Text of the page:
Wildwood Zoo

Meet the Peregrine Falcons at Wildwood Zoo

 peregrine falcons

Wildwood Zoo is proud to have two Peregrine falcons. Both falcons came to us from wildlife rehabilitation facilities in Arizona. We have one female and one male falcon; the female is the larger of the two and has more red color on her chest. Both falcons are wild, non-releasable animals. They were found injured (both right wing fractures), and cannot be returned to the wild because of their injuries. We do not know how old either bird is, and they have not been named yet. The falcons traveled to Wildwood Zoo from Arizona on a plane on Feb 19, 2014. The word “peregrine” means wanderer, and refers to the incredibly long distances Peregrine falcons may travel between nesting and wintering grounds. Though the 2,000 mile trip from their home in Arizona to Wildwood Zoo may seem long, some falcons will fly more than 15,000 miles in a single year!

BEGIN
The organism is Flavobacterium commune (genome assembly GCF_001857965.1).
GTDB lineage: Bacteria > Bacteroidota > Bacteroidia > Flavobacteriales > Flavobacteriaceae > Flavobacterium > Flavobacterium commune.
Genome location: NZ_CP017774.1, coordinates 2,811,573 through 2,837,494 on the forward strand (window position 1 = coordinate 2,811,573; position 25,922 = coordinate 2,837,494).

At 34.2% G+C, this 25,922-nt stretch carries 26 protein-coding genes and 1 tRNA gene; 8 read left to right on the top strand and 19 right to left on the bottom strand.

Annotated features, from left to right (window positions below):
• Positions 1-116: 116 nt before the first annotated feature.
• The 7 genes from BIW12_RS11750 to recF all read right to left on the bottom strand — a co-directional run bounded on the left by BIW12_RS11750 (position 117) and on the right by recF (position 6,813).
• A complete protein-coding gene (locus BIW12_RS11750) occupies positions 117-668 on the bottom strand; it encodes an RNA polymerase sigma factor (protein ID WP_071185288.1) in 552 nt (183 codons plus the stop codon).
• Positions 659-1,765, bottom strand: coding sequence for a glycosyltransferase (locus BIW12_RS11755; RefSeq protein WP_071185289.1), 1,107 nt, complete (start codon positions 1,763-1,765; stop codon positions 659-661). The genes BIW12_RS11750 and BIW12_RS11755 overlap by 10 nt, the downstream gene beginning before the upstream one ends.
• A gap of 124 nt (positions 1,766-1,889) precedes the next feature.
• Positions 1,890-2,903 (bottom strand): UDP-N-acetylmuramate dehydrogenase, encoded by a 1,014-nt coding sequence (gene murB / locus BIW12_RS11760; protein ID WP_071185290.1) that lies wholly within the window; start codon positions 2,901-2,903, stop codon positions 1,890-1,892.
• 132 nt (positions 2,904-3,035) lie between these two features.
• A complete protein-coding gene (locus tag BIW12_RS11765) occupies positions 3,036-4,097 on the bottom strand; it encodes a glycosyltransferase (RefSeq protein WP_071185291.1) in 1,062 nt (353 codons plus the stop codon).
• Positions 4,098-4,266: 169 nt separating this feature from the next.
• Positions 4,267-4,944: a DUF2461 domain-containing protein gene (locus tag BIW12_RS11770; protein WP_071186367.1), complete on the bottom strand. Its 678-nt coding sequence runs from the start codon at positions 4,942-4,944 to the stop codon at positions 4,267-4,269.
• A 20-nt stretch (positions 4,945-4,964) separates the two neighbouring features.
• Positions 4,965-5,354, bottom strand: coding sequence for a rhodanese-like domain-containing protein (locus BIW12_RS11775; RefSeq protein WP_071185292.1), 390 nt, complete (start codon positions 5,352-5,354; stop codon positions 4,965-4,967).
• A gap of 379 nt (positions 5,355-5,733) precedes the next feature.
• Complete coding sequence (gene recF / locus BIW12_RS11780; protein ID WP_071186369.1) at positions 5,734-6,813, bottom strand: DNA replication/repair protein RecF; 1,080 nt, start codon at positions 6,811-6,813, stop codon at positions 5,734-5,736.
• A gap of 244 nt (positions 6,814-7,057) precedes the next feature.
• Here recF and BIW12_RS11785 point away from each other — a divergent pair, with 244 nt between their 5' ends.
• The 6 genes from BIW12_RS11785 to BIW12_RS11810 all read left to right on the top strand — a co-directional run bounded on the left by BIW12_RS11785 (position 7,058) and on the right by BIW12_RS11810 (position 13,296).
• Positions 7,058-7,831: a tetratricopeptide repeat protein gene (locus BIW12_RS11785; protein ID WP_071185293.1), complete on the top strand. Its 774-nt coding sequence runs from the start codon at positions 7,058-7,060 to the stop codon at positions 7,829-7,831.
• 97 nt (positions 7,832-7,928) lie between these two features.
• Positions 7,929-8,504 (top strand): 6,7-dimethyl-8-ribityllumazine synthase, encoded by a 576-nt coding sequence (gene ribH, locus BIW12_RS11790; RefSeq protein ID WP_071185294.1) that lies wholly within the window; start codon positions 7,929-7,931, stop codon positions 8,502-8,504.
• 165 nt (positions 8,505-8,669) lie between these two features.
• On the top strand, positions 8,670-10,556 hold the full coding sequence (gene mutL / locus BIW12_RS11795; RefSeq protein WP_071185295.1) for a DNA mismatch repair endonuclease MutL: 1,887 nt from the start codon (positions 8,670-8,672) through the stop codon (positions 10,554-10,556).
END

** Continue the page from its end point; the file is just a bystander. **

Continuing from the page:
Peregrine Falcons are an endangered species in Wisconsin.  They were nearly extirpated in the 1960s due to pesticide contamination.  They have since made a dramatic comeback and hopefully it is only a matter of time before they are removed from the endangered species list. 

Peregrine falcons are about the size of a crow and are especially known for their speed and power.  Peregrines can reach speeds of 200 miles per hour when diving to kill prey.  Typically, the speed of this “stoop” will knock the prey to the ground.  Peregrines used to be called “duck hawks” because a common prey item was ducks.

Today, peregrines are becoming more common in urban areas and will feed on pigeons, starlings, and any other bird they can find.

Peregrine Falcon Range in North America
map peregrine falcon
For more information, please visit the Wisconsin Department of Natural Resources













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